The World Bank's Policy Research Report series brings to a broad audience the results of World Bank research on development policy. The reports are designed to contribute to the debate on appropriate public policies for developing economies.
In many low-and-middle income countries, health coverage has improved dramatically in the last two decades, but health outcomes have not. As such, effective coverage—a measure of service delivery that meets a minimum standard of quality—remains unacceptably low. This forthcoming Policy Research Report examines one specific policy approach to improving effective coverage: financial incentives in the form of performance-based financing (PBF), a package reform that typically includes performance pay to frontline health workers as well as facility autonomy, transparency, and community engagement.
This report documents how permeable country borders have become in many different domains, and the troubling human and economic costs. Because political stability and law enforcement are, increasingly, global public goods, this provides a rationale for greater international assistance to countries facing fiscal and technical constraints that prevent them from providing stability and the rule of law.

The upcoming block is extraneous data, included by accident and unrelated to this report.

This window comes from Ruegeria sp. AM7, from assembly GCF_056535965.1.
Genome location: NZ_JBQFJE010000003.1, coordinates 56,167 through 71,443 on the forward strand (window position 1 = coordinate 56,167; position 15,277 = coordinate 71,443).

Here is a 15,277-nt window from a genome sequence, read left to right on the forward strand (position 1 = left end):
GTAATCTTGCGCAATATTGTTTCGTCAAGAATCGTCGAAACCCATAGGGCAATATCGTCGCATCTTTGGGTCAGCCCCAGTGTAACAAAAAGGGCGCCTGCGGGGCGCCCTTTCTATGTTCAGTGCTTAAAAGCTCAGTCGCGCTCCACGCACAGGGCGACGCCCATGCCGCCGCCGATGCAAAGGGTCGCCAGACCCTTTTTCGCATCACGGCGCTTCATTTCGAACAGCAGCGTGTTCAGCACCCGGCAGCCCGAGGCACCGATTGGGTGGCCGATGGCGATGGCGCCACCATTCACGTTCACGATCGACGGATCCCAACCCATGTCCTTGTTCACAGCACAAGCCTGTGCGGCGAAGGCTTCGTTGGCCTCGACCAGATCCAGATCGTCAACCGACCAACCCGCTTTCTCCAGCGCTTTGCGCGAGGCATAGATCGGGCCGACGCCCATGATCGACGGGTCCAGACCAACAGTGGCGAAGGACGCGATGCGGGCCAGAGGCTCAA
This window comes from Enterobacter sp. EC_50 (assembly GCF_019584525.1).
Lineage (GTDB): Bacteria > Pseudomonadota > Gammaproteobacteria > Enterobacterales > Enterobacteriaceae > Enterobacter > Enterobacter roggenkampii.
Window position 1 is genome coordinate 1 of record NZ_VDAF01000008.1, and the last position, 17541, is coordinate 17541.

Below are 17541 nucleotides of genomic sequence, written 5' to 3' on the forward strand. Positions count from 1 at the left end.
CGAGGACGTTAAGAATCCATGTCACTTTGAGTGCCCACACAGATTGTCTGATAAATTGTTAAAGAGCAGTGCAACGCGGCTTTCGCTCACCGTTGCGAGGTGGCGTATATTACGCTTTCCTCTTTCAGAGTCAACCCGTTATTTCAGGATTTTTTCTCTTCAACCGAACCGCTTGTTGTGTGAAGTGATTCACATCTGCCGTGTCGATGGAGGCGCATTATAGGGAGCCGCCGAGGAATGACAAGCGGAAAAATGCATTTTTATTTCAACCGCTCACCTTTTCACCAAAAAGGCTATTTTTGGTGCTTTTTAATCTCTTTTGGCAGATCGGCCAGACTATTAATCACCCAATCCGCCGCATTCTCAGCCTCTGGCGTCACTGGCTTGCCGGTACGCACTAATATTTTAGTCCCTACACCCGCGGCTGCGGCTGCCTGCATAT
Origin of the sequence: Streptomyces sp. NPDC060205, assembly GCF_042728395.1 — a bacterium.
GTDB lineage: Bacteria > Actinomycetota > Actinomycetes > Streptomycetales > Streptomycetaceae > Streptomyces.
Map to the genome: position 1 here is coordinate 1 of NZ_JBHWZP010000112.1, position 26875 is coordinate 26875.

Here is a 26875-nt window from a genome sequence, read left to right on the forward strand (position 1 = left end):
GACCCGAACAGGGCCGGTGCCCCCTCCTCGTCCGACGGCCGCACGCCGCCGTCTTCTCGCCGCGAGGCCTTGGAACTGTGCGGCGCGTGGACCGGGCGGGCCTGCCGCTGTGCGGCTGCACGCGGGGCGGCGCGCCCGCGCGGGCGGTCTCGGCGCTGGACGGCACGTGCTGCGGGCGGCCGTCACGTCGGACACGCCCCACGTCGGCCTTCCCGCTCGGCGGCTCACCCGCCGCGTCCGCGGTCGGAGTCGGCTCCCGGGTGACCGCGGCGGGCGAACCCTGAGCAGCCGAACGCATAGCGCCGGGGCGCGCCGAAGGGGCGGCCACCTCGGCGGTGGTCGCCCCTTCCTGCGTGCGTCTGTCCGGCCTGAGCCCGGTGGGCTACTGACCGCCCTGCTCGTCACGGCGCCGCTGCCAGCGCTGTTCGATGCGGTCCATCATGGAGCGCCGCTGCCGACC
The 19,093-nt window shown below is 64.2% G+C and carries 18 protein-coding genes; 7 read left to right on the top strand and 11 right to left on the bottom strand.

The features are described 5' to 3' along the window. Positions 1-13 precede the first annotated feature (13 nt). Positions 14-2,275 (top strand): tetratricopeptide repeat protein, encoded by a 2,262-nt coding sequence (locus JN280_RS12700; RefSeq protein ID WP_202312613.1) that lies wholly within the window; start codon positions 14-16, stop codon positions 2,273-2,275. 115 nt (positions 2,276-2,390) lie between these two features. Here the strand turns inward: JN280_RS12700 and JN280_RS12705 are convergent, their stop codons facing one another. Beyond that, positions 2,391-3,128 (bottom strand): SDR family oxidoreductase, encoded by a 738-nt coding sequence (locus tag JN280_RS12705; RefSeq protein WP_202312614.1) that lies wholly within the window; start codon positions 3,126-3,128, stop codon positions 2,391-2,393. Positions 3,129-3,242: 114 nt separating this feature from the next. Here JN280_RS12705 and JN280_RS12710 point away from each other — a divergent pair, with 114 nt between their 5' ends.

The search for better employment opportunities and wages is the key mechanism by which the majority of the world’s population, and especially the poor, can hope to improve their lives. Migration is therefore an essential path toward worldwide poverty eradication and economic growth. This Policy Research Report examines the determinants and labor market impacts of global migration patterns, and considers the impact on destination and source countries, as well as the migrants themselves.
This report argues that CCTs have been an effective way to redistribute income to the poor, while recognizing that even the best-designed and best-managed program cannot fulfill all of the needs of a comprehensive social protection system.
This report noted that globalization has helped reduce poverty in a large number of developing countries but it must be harnessed better to help the world’s poorest, most marginalized countries improve the lives of their citizens.
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